Najma Minhas |
Malam Jabba is an unbelievably scenic hill station in the Hindu Kush mountain range nearly 40 kilometers from Saidu Sharif in Swat Valley, Khyber Pakhtunkhwa Province of Pakistan. These haunted hills offering potential ski slopes at 9200 feet above sea level are just 300 km road distance from Pakistan’s capital, Islamabad and almost 50 km from Saidu Sharif Airport, in Swat.
One wonders how come the world of international tourism has still not fully explored and fallen in love with this virgin beauty? Answer lies in Pakistan’s unimaginative bureaucracy, difficult history and inter-governmental wrangling. Until 1969, Swat was ruled by a dynasty of Yousafzai clan. The Wāli of Swat was the official title of the leader (wāli) of the erstwhile princely state of Swat between 1926 and 1969.
The earlier titles of rulers in this area were ‘Akhund’, ‘Khan’, “amir-e shariyat” and briefly “badshah”. This title changed to “wali” in 1926 when Swat became a princely state in the British Raj. Following Pakistan’s independence post-1947, Swat remained an autonomous princely state of West Pakistan and the Wali continued to function as a political entity.
Wali Swat, Miangul Jahanzeb, provided 275 acres of land for this project under a strange deal. He sold five acres to the government of Pakistan for Rs. 40,000 and gifted 270 acres to Pakistan’s tourism department.
The post became defunct in 1969, after the princely state of Swat became dissolved and was incorporated into the North-West Frontier Province of Pakistan (now Khyber Pakhtunkhwa). The region comprising the former princely state today covers parts of the Swat, Buner and Shangla districts of Khyber Pakhtunkhwa. Wali Swat would move his court to Malam Jabba annually during the summer months.
These conventions existed in many parts of the Sub-continent. British Viceroys would move their offices – lock, stock and barrel – to Shimla, in Himachal Pradesh, to avoid Delhi’s punishing heat. By the last quarter of 19th century, Rawalpindi had emerged as the largest garrison town in India and British officers and their ‘mem sahibs’ (wives of British officers) invented Murree for their summer escape from the scorching plains of Punjab.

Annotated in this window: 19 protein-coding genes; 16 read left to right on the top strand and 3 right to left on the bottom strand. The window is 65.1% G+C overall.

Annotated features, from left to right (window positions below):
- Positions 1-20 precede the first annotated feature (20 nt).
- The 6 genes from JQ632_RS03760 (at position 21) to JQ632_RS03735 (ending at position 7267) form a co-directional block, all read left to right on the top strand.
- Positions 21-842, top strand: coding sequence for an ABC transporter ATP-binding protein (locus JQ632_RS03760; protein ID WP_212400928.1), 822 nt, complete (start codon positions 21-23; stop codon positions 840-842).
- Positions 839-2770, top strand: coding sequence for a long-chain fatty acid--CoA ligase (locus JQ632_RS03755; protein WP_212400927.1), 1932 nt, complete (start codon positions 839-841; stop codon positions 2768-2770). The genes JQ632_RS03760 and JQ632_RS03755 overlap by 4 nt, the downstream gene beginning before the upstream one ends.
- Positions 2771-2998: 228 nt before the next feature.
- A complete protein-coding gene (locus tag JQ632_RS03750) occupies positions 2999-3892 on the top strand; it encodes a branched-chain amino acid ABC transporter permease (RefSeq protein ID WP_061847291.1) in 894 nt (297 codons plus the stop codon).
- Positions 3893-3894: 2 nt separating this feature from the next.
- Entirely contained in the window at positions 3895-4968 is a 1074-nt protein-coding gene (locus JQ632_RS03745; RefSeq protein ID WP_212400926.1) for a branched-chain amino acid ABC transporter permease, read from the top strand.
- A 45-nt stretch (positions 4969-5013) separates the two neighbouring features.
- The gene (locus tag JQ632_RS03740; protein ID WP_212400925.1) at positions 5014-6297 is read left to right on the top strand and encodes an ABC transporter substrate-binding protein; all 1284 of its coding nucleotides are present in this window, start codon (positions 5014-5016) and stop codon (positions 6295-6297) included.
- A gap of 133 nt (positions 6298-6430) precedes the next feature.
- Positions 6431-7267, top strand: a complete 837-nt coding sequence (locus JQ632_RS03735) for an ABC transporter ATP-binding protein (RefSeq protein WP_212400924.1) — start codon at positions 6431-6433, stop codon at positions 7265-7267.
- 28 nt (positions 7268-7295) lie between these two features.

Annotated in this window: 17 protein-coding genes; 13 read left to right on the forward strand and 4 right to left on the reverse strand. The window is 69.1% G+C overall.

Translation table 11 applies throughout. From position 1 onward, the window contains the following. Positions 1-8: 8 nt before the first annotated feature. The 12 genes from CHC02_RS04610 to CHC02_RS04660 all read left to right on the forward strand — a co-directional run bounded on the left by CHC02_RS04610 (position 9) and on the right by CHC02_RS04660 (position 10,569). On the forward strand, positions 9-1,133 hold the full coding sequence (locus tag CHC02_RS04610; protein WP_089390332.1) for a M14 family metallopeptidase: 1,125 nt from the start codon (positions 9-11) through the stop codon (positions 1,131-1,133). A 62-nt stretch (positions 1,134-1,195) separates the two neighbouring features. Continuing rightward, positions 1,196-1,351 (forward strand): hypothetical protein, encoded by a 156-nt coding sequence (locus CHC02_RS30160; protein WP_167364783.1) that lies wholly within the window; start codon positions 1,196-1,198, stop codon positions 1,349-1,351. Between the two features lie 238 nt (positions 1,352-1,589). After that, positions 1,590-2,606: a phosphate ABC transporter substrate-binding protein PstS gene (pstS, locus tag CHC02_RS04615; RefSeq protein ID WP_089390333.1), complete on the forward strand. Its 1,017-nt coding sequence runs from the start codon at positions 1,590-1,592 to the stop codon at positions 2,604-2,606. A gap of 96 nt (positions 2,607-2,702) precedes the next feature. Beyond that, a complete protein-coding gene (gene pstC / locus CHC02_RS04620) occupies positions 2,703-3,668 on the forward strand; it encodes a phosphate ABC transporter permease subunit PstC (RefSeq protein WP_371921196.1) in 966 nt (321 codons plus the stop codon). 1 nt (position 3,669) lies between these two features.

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Romantic inspiration of an Austrian diplomat
Many years later, Malam Jabbba’s status of Swat’s summer capital attracted the affections of a European diplomat. In the summer of 1962, the visiting Austrian ambassador to Pakistan and good friend of Mian Gul Jahanzeb, last Wali of Swat, suggested to the king that a ski resort be built in Malam Jabba. Austrian love for ski resorts is legendary; St. Anton was the first ski resort in Alps and the country is full of lift networks linking small Alpine villages surrounded by spectacular snow peaks.
A government in Vienna happily agreed to fund the chairlift project, provided skis and boots and later supported the development of a training school by the name, “Paithom”. Wali Swat, Miangul Jahanzeb, provided 275 acres of land for this project under a strange deal. He sold five acres to the government of Pakistan for Rs. 40,000 and gifted 270 acres to Pakistan’s tourism department. KP was then called NWFP (North-West Frontier Province) and apparently had no tourism ministry of its own.
The earlier titles of rulers in this area were ‘Akhund’, ‘Khan’, “amir-e shariyat” and briefly “badshah”. This title changed to “wali” in 1926 when Swat became a princely state in the British Raj.